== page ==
Investors awaiting Santa Claus
By Laif Meidell, CMT, president of American Wealth Management, and portfolio manager of the AdvisorShares Meidell Tactical Advantage ETF (MATH)
Thursday’s 421-point gain in the Dow Jones Industrial Average and 48-point gain in the Standard & Poor’s 500 was nothing short of spectacular, as investors piled back into the market fearful of being left behind, particularly as we draw closer to the end of the trading year and time period known for the Santa Claus rally.
The Santa Claus rally is defined in the Stock Trader’s Almanac as the last five trading days of the year and the first two of the New Year, when the S&P 500 has rallied on average of 1.5 percent over the 7-day period. Yale Hirsch discovered the phenomenon in 1972, and many value his discovery more as an indicator of the coming year. In those years when Santa fails to show, meaning the S&P 500 closes lower over this 7-day period, the following year tends to be a bear market or at least a year when stocks could be purchased at lower prices later in the year.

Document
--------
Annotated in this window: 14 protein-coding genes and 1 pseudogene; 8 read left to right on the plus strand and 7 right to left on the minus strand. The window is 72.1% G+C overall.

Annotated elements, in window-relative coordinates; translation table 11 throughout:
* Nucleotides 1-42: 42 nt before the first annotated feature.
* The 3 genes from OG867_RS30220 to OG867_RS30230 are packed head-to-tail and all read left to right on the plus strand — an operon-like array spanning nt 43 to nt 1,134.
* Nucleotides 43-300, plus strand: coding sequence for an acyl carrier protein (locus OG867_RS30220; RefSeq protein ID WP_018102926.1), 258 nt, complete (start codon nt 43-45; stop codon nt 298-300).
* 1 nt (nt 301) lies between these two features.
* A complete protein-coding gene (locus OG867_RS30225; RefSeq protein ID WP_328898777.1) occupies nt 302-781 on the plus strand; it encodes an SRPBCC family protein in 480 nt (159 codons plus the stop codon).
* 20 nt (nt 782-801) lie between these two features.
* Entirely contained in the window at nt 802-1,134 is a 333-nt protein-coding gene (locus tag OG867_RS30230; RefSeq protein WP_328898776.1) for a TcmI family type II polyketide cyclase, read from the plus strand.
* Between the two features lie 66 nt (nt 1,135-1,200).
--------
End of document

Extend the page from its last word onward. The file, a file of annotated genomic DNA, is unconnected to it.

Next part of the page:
Over the past 20 years Santa has failed to show four times (1994, 2000, 2005 and 2008) and each of those years, the S&P 500 was either flat or down on the year. The annual return of the S&P 500 during those years was as follows: 1994 down 1.5 percent, 2000 down 10.1 percent, 2005 up 3.0 percent, 2008 down 38.5 percent. So it’s been said, “If Santa Claus should fail to call, bears may come to Broad and Wall.”
However, the stock market’s gains on Thursday were significant for a second reason, and that was its divergence from the price of crude oil. That’s right, the price of crude oil fell and the stock market went up. The financial media has been reporting over the past weeks how the stock market’s declining was due to falling oil prices, but that thesis now seems to be somewhat faulty. On Thursday, the S&P GSCI Crude Oil index closed over 4.2 percent lower while the S&P 500 rose 2.4 percent higher on the day. It appears the stock market is ready to go higher with or, in this case, without the price of crude oil.
With the S&P 500 higher by 1.27 percent over the past five trading days, convertible bonds have been along for the ride. This week’s top-performing bond index is the Barclays U.S. Convertible Bond index, gaining 1.02 percent over the past five trading days.
This commentary originally published in the Reno Gazette-Journal. Performance numbers used in this article were obtained through eSignal and are not guaranteed to be accurate.